The experience of the rich societies has often been the contrary of this. AGE CONCERN in the UK drew attention to the increasing number of assaults "by the young" upon the elderly. Far from being regarded as repositories of valuable wisdom, the old are seen as competitors for scarce resources. This also affects sections of the middle class in the South. The director of Age Care in New Delhi said, "Many young people resent grandparents sharing the family home. When there is a party, the old people go without supper, they are required to absent themselves from the festivities. They occupy rooms that grandchildren want for their video games, TV sets and toys."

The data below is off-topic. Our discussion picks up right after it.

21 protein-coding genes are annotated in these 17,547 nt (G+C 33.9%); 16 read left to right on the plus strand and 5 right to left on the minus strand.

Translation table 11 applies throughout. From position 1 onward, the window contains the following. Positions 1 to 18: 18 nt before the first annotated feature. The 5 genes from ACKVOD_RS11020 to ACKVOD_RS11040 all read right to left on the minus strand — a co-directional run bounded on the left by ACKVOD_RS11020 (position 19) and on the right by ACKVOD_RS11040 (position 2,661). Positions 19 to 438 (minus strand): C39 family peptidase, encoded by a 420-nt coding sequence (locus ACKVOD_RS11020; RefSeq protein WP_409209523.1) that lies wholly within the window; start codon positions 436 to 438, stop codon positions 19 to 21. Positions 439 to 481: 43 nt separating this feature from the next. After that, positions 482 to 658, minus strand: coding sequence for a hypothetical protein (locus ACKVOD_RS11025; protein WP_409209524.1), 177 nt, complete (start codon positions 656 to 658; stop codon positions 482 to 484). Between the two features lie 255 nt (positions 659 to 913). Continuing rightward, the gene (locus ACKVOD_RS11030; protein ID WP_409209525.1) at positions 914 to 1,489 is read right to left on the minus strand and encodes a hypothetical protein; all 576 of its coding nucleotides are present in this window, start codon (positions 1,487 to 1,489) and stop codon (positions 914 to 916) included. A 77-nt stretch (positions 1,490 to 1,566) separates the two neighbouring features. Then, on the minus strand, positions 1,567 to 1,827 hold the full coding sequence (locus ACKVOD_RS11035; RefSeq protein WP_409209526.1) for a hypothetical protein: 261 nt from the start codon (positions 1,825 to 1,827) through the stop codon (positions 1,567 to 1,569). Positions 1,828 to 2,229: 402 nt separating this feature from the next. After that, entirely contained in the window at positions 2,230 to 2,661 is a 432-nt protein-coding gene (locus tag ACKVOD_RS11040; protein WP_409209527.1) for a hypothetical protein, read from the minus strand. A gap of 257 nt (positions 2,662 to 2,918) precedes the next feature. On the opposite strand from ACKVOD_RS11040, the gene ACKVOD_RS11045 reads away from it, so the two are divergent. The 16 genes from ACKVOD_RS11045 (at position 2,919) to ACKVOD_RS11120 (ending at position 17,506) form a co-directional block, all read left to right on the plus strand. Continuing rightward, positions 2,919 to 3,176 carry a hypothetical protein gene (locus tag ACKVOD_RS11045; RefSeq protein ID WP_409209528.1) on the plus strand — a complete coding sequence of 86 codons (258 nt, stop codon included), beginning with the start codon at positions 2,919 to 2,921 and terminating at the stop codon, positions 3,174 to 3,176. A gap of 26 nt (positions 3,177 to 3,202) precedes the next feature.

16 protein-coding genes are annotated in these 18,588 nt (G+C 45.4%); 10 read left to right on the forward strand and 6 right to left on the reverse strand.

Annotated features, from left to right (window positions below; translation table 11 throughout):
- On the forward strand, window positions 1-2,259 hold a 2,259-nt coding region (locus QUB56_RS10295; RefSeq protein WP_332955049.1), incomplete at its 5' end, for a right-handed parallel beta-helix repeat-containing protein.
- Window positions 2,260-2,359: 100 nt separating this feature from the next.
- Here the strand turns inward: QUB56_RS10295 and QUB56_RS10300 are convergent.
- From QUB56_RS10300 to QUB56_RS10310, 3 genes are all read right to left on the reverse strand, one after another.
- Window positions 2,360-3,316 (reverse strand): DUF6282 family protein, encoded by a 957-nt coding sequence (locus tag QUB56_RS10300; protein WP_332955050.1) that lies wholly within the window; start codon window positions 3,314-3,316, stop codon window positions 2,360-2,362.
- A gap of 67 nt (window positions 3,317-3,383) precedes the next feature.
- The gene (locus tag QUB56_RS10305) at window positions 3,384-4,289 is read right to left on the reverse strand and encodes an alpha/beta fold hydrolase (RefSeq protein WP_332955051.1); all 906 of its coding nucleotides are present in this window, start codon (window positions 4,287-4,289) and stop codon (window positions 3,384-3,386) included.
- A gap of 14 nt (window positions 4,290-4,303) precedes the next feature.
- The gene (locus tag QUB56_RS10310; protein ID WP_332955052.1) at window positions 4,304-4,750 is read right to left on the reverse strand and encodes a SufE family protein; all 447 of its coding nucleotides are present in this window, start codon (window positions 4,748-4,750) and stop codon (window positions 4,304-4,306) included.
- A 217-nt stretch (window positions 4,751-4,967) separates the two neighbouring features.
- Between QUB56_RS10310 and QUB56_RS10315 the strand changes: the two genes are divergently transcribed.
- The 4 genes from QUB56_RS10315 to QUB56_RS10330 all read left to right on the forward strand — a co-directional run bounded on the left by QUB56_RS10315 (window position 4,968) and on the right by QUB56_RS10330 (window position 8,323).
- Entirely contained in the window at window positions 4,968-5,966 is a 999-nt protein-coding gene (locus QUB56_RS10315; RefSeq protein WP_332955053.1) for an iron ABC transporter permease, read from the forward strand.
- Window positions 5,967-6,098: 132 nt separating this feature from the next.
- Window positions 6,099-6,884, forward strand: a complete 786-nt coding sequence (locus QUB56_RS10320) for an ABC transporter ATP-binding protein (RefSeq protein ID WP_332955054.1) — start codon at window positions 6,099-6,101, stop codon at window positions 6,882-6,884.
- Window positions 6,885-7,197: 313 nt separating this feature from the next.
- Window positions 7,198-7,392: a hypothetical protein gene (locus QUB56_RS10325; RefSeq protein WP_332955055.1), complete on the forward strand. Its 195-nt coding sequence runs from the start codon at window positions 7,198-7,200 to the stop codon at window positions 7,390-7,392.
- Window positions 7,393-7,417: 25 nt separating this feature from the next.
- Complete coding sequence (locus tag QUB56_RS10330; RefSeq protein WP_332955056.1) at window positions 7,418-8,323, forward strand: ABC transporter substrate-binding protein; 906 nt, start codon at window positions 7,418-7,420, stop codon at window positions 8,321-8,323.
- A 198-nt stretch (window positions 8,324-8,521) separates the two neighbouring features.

In many societies, too, the authority of older people has been subverted by "development" and "modernization". Older knowledge-systems have decayed or been overtaken. There are other factors, of course. Lengthening life expectancy has also damaged the respect formerly accorded to the relatively few who survived into old age. Venerability is a consequence of scarcity: in an ageing world, it is in steep decline.

An Egyptian Red Crescent volunteer personifies the commitment and experience of the older people who constitute a valuable resource for the Movement.

The benefit of foresight